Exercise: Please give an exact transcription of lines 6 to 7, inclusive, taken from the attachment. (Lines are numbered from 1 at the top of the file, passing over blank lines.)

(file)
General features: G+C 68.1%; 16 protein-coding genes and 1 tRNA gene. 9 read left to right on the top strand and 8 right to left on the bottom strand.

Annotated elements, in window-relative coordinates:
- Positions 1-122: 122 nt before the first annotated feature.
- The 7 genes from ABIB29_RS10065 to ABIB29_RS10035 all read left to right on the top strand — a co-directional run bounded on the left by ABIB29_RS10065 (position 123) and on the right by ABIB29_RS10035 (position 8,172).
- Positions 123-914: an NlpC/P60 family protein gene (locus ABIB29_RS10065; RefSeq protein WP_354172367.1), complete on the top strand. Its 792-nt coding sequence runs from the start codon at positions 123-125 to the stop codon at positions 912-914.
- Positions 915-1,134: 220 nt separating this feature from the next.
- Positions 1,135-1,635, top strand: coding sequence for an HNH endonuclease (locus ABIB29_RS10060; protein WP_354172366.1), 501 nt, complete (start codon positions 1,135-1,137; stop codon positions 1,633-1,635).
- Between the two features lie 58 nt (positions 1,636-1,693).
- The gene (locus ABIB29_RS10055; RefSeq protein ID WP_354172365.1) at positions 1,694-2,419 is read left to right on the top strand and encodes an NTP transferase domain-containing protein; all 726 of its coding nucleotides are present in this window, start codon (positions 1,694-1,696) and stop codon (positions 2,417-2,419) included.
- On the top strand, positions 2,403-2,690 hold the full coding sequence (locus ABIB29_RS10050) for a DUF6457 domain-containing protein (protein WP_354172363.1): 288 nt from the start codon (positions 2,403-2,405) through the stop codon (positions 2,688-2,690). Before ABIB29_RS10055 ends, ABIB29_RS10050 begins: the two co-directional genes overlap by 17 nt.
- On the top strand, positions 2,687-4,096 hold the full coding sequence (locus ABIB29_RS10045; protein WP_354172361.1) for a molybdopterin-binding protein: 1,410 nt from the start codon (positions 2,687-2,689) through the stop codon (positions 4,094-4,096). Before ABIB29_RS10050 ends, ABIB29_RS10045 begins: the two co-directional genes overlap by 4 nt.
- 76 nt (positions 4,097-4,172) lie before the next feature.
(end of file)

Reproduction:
- Positions 915-1,134: 220 nt separating this feature from the next.
- Positions 1,135-1,635, top strand: coding sequence for an HNH endonuclease (locus ABIB29_RS10060; protein WP_354172366.1), 501 nt, complete (start codon positions 1,135-1,137; stop codon positions 1,633-1,635).